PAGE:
Recent surgical trials have bestowed new life on quadriplegics who can now return to activities they never thought they’d be able to do again, thanks to an innovative surgery that relocates nerves.
A dirt bike accident in 2015 left Australian Paul Robinson, now in his 30s, paralyzed from the chest down. Robinson landed on his head and broke one of the vertebrae in his neck, leaving him confined to a wheelchair and rarely able to leave his home. He was one of 16 people participating in a medical trial at Austin Health in Melbourne that used nerve transfers to re-enervate paralyzed muscles in quadriplegic patients.
Another young man recruited for the study had been the CEO of three different companies before being hurt in a tragic boating accident. “He had decided that he would try this surgery, but if it didn’t work he was going to exit—he didn’t want to live any more,” said Dr. Natasha van Zyl, the lead reconstructive surgeon.
After the combination of tendon and nerve transfers, he started to work again from home and was able to take his family to the movies independently—handling the money, getting the tickets, and buying the popcorn.
Tendon transfers have long been used to restore function to paralyzed upper limbs by strategically transplanting working muscles to take over the mechanical function that was lost due to the paralyzed tissue, that never actually restored function to the paralyzed muscle. The new technique of nerve transfer re-routes a functioning nerve and implants it into a paralyzed muscle, essentially ‘plugging in’ its signals to another functioning part of the spinal cord.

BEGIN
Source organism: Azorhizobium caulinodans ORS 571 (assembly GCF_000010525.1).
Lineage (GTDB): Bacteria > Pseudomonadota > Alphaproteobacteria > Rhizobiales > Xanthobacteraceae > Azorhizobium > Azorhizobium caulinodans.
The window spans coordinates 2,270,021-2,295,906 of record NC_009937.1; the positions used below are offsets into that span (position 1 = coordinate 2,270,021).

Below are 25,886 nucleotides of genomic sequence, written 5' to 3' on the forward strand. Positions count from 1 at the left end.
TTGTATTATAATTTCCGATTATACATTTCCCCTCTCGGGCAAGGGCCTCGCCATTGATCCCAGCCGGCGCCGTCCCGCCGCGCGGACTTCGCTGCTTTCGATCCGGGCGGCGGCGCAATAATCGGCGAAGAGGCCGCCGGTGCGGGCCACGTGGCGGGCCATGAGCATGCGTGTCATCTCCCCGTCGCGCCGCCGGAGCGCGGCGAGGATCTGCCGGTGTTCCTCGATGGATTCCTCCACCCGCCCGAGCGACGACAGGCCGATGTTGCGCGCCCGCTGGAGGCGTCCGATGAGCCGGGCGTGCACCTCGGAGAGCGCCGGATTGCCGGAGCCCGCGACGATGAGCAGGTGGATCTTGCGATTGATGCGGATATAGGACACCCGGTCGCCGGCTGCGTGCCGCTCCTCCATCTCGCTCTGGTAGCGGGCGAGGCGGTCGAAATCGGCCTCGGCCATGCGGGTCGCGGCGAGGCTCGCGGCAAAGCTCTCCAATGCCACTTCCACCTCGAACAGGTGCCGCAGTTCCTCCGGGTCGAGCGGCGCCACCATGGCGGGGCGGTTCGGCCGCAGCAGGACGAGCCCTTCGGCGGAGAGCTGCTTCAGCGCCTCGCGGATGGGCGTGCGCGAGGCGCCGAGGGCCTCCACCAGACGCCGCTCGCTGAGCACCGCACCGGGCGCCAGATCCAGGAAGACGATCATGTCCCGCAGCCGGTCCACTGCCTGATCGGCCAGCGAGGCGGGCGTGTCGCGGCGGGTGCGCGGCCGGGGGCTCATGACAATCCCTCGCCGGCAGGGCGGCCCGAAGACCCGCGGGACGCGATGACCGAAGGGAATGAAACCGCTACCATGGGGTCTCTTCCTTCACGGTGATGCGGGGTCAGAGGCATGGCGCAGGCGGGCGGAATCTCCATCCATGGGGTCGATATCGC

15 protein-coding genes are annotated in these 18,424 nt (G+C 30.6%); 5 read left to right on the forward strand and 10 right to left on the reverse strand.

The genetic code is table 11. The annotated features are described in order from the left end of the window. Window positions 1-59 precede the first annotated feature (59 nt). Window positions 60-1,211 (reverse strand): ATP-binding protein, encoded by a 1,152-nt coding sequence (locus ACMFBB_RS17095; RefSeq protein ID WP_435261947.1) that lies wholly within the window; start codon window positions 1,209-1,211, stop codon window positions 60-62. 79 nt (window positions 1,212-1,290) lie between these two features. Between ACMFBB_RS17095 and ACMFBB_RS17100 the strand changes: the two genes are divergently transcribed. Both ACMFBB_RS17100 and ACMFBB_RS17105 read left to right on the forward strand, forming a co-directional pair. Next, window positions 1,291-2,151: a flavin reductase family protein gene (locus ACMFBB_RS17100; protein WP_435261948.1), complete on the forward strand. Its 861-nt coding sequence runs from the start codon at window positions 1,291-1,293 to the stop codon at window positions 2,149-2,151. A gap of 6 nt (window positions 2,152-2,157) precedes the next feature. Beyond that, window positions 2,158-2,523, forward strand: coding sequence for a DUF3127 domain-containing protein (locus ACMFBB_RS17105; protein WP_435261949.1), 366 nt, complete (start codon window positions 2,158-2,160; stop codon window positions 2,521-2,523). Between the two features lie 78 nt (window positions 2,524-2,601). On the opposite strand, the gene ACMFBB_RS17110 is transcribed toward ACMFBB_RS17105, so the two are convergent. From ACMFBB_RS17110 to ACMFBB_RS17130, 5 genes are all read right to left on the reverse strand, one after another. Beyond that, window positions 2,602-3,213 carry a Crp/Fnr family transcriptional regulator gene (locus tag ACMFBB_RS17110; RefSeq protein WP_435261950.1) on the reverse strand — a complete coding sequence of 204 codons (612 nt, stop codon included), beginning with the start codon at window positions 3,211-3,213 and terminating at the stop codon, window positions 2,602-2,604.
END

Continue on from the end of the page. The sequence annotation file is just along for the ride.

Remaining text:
Nerve transfers to improve upper limb functioning were performed as early as 1962, but the technique never received much attention until recently. Van Zyl concedes that her team didn’t invent the procedure, but explains that no one had yet used the technique as extensively, or for quadriplegic patients.
In 2014, her team designed a triple nerve transfer procedure that was completely successful—and in their long-term study, published last month in The Lancet medical journal, it showed amazing results.
Attempting to restore elbow extension, hand extension and grip, the surgical team completed a total of 59 nerve transfers on the 16 patients, with each participant receiving either a single or multiple nerve transfer in one or both upper limbs, along with post-surgical physical therapy.
Of the 13 that completed the study, all experienced improvement in their elbow extension and hand function.
While such interventions don’t restore full functionality to the paralyzed limbs, the improved mobility made all the difference in the world to these people who had lost it all—and it gives immense hope to those who await their turn for a chance at restored muscle function.
“Prior to surgery, none of the participants were able to perform the grasp or pinch strength tests, but two years later, their pinch and grasp strength was sufficient to allow them to do most activities of daily living,” according to an article from Pursuit, at the University of Melbourne.
Robinson, who previously had no hand function at all, is now able to use his hands and arms to propel his own wheelchair, pick up items from the ground, and with one hand use a television remote control and hold a glass.
“Before, I was confined to a wheelchair but I couldn’t push it unless I wore special gloves. If I dropped something on the ground, I had to ask someone to pick it up. I couldn’t drive. To pick up a drink, I’d have to use two hands and squeeze them up,” said Robinson in a CNN article.
“It’s made a massive difference to my life.”
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